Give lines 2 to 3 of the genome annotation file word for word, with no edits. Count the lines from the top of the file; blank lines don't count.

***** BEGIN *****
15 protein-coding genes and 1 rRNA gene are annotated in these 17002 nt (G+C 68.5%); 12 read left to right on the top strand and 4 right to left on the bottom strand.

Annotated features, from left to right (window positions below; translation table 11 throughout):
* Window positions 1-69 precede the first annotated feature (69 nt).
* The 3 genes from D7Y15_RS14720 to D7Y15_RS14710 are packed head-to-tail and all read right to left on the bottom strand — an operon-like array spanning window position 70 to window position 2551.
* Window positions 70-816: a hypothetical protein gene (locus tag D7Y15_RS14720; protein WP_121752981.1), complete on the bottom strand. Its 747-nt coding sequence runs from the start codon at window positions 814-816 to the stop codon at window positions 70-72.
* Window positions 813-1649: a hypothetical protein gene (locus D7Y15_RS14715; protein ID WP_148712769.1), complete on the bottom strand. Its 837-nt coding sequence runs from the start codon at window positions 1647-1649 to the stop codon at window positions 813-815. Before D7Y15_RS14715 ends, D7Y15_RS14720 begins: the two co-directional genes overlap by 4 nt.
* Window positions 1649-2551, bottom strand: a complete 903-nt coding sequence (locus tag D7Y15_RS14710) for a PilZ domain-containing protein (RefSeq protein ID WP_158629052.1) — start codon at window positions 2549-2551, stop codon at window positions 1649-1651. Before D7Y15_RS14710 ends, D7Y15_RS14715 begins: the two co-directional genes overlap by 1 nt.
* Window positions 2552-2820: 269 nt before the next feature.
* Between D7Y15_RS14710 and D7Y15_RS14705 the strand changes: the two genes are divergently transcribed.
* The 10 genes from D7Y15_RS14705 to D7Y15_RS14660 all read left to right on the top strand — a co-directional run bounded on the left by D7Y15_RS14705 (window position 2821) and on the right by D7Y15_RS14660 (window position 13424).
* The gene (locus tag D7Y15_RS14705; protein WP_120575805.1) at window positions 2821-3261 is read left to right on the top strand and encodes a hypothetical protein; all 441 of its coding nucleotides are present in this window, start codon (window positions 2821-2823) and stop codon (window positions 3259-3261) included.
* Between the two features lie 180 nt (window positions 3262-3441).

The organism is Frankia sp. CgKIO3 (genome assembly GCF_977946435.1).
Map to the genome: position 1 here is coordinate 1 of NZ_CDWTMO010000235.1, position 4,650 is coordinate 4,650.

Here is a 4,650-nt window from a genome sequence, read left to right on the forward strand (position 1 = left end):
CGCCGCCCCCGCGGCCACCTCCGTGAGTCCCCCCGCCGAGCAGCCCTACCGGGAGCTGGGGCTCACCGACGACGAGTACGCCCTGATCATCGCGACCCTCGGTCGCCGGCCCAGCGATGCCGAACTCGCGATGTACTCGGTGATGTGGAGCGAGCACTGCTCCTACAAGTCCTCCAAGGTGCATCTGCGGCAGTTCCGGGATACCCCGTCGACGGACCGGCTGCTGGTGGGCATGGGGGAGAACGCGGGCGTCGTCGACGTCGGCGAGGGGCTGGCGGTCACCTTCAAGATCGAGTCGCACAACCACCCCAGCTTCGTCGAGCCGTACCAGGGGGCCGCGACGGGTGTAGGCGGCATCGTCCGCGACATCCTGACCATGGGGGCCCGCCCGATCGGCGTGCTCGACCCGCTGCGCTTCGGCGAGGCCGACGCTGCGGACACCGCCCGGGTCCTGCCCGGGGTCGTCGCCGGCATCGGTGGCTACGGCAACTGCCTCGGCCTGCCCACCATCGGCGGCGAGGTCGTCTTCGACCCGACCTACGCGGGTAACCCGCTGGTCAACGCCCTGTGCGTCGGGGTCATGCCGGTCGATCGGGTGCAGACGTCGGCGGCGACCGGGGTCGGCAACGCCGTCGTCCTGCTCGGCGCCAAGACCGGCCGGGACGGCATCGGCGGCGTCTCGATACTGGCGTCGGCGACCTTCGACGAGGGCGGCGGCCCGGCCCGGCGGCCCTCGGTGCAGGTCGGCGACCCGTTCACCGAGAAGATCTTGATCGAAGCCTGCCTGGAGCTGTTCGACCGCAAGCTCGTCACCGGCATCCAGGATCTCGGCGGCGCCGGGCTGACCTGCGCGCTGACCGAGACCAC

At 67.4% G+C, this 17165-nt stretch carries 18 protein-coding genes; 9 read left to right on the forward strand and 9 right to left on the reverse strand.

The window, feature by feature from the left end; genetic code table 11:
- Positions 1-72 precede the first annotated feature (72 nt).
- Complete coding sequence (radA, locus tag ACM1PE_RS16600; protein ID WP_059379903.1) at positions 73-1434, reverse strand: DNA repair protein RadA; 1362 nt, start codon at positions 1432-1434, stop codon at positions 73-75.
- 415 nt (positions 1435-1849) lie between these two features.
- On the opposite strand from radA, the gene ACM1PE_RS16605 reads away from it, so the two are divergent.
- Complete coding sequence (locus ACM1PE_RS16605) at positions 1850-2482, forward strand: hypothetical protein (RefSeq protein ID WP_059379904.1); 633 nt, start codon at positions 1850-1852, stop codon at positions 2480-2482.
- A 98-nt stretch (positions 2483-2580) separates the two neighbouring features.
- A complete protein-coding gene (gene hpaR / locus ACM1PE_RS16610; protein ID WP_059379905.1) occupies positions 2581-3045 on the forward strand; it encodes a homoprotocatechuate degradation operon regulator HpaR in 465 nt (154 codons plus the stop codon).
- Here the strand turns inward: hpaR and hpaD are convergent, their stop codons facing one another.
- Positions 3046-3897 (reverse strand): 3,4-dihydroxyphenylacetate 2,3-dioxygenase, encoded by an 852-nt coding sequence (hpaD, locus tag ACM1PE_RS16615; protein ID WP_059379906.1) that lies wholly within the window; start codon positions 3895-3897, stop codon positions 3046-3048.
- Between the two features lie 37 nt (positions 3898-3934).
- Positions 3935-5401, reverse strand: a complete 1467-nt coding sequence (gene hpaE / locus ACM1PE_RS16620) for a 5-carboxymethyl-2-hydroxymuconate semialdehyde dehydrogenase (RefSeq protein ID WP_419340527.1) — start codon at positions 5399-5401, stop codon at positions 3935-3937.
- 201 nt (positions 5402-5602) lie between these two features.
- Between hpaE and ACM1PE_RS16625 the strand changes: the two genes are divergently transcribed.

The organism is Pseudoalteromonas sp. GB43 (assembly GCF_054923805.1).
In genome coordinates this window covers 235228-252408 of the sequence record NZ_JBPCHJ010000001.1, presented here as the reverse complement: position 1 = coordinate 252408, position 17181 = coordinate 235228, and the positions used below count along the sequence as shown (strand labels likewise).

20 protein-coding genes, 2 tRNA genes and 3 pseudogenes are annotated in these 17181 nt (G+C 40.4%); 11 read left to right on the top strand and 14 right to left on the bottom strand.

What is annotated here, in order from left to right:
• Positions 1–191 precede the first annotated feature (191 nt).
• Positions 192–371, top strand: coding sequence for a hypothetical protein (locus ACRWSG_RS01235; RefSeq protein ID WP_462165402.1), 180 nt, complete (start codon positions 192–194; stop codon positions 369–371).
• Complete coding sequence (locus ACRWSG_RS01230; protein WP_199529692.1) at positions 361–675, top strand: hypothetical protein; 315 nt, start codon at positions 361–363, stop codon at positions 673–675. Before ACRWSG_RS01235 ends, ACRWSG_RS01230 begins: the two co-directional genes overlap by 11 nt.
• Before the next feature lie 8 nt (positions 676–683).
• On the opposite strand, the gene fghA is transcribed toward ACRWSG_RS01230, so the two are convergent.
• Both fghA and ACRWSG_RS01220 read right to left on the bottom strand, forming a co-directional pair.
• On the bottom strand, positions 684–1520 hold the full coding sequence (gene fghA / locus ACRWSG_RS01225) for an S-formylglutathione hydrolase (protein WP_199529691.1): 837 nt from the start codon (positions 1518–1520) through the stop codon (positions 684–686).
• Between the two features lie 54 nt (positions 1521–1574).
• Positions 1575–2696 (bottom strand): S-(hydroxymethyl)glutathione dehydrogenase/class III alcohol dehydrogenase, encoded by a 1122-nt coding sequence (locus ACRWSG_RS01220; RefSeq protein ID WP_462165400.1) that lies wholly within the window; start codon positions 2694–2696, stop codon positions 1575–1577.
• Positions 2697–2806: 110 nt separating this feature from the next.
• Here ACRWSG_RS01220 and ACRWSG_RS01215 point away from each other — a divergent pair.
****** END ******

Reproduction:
Annotated features, from left to right (window positions below; translation table 11 throughout):
* Window positions 1-69 precede the first annotated feature (69 nt).